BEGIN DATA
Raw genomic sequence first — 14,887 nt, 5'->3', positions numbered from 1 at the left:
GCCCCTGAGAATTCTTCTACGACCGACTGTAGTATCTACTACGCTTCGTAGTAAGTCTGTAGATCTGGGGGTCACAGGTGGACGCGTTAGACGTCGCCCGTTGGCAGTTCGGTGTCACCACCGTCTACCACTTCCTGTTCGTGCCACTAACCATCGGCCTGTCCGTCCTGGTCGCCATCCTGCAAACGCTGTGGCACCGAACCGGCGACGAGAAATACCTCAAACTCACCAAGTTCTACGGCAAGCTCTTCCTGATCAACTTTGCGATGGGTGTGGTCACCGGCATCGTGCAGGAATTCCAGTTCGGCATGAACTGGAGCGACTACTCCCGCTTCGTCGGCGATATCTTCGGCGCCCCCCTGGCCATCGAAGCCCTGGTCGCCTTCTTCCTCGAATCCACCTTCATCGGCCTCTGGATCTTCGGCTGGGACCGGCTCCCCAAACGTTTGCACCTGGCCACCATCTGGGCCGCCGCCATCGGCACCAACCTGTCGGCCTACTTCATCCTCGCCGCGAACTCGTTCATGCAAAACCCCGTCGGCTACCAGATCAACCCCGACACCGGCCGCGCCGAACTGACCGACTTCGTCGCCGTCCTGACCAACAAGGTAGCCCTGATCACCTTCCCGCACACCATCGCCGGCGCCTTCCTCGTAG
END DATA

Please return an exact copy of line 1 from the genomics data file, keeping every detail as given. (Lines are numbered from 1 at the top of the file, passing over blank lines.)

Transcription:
Raw genomic sequence first — 14,887 nt, 5'->3', positions numbered from 1 at the left: